Less Lead in Toys Thanks to the Consumer Product Safety Improvement Act. Happy 4th Birthday!
The unprecedented recall of 45 million toys and other children’s products in 2007 and continued recalls in 2008 led to the creation and passage of a bipartisan law supported by consumer groups including U.S. PIRG, Consumer Federation of America, Consumers Union/Consumer Reports, Kids In Danger and Public Citizen. On August 14, 2008, President Bush signed into law the Consumer Product Safety Improvement Act of 2008 (CPSIA).
The new law was an extensive and needed overhaul of the powers and authority of the Consumer Product Safety Commission. The new law marked the first significant strengthening changes since the CPSC’s establishment during the Nixon Administration. Congress not only expanded the agency’s budget, it also gave the CPSC more tools to hold toy, children’s products and other manufacturers accountable. That’s important. As CPSC Commissioner Bob Adler recently testified: “if a product is not food, or a drug, gun, bullet, boat, plane, or a car – we are probably responsible for it.”
In fact, the CPSC regulates over 15,000 kinds of products, from elevators and ATVs to coffee makers and children’s toys and cribs.
Important provisions of the CPSIA substantially reduced allowable limits on toxic substances, including lead, in toys and other children’s products. Children – with their smaller, still developing bodies – are more vulnerable to lead exposure than adults. Worse, babies and toddlers constantly put their hands and toys in their mouths. Exposure to lead causes IQ deficits, attention deficit hyperactivity disorder and deficits in vocabulary, fine motor skills, reaction time, and hand-eye coordination. High levels of lead can even cause permanent brain damage and death. Tragically, in 2007, a four year old boy from Minneapolis died of acute lead poisoning after he swallowed a piece of a bracelet. During autopsy, doctors removed the charm from the boy’s stomach to find it contained 99% lead by weight.
You can find out how to avoid lead and other toxic chemicals in toys and kid’s products by downloading Vermont PIRG’s new two-page “VPIRG’s Back-To-School Guide for Safer School Supplies.”
The Consumer Product Safety Improvement Act of 2008, as modified by 2011 amendments, set the following phase-out schedule for lead in toys and children’s products:
- February 2009: Toys and children’s products containing total lead in excess of 600 parts per million (ppm) became banned hazardous substances. After this date, these products cannot be manufactured, imported for sale or sold.
- August 2009: The maximum allowable amount of lead in paint and surface coatings decreased from 600 ppm to 90 ppm. After this date, these products cannot be manufactured, imported for sale or sold.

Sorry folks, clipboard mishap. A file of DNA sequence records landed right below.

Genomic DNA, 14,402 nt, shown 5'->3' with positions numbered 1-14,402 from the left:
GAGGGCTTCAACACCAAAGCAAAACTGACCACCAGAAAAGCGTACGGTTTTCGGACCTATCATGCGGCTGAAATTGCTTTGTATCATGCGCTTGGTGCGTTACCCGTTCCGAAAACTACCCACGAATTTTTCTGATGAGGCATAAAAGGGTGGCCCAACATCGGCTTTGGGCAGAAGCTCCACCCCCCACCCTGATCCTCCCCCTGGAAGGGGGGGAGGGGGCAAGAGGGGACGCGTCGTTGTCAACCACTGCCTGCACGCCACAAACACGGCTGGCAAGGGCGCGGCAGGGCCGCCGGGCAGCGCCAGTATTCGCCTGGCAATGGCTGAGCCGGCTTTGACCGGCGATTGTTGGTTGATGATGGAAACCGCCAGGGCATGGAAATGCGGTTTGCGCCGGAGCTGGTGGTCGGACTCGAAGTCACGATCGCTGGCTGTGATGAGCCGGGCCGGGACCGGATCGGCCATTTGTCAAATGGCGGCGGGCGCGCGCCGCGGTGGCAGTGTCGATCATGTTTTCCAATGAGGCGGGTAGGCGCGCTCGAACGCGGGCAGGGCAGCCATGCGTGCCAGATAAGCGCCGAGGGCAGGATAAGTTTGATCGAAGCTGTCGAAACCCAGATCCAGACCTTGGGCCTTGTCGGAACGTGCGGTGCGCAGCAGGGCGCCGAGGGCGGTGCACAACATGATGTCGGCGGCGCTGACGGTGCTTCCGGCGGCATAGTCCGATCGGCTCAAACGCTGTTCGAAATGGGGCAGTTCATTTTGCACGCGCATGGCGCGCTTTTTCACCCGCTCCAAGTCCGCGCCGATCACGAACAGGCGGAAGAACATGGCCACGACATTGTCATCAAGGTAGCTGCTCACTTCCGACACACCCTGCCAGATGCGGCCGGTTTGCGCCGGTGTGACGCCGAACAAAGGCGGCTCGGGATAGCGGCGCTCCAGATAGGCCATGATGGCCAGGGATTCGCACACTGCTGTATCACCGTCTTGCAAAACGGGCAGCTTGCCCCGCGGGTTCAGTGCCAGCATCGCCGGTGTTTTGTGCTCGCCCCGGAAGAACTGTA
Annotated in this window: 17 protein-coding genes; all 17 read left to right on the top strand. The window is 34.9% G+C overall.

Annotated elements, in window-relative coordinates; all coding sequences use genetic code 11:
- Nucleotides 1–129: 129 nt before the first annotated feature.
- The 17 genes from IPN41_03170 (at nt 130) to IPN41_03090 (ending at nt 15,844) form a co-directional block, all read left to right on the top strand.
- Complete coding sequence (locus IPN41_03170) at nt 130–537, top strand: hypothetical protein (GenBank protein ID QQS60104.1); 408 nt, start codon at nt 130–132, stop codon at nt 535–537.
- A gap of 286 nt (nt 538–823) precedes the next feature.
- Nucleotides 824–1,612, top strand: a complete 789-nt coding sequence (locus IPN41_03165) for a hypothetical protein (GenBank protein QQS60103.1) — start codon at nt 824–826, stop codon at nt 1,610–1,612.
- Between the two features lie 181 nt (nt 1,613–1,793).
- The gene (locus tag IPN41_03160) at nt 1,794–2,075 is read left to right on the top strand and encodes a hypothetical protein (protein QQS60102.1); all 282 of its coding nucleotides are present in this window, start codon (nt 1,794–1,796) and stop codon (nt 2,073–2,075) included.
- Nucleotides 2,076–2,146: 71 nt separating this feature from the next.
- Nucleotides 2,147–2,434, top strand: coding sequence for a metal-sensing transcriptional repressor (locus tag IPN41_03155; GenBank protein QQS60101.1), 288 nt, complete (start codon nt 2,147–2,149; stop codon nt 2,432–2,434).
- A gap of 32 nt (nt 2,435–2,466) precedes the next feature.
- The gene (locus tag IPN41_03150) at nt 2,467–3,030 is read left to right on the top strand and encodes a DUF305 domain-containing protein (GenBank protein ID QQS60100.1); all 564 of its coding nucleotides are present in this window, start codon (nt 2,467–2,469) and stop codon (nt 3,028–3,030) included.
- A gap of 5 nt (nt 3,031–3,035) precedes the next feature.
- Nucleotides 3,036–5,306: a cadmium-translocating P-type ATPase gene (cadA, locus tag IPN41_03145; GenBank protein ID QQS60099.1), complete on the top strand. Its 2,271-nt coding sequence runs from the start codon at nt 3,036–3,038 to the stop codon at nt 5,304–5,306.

- August 2009: Toys and children’s products containing total lead in excess of 300 ppm became banned hazardous substances. After this date, these products cannot be manufactured, imported for sale or sold.
- August 14th 2011: Toys and children’s products containing lead in excess of 100 ppm are now a banned hazardous substance. These products cannot be manufactured or imported for sale. However, existing inventories that meet the 300ppm standard can be sold.
Lead is still widely used in other countries and can be found in imported toys and other products. It is used to soften plastic and makes it more flexible. In plastic toys, it stabilizes molecules from heat, but when the plastic is exposed to sunlight, air, and detergents, the chemical bond between the lead and plastics breaks down and forms a dust, which children can inhale. Lead can also be found in jewelry, metal toys and even books and lunch bags.
In 2007 and 2008 iconic toys like Curious George and Thomas the Tank Engine were recalled. While total numbers of toys and jewelry containing lead have declined, in 2011 over 26,000 lapel pins from the popular Build a Bear were recalled and CPSC also recalled almost 200,000 lead-laden toys in 2011. Also, U.S.PIRG’s Trouble in Toyland 2011 report found a toddler book and a sleep mask that exceeded the current lead standards, by substantial amounts.
Without a doubt, parents and caregivers need the Consumer Product Safety Improvement Act. It protects children, toddlers and babies — along with the rest of us. Happy Anniversary, CPSIA! May you continue to protect America’s littlest consumers!
And if you want to learn about safety complaints or file a complaint about any consumer product’s safety, let the CPSC and other consumers know by logging in to the CPSC’s Saferproducts.gov searchable database. It’s just one more benefit of the CPSIA. As CPSC says: “Report your unsafe product on SaferProducts.gov. Tell CPSC. Then others will know.”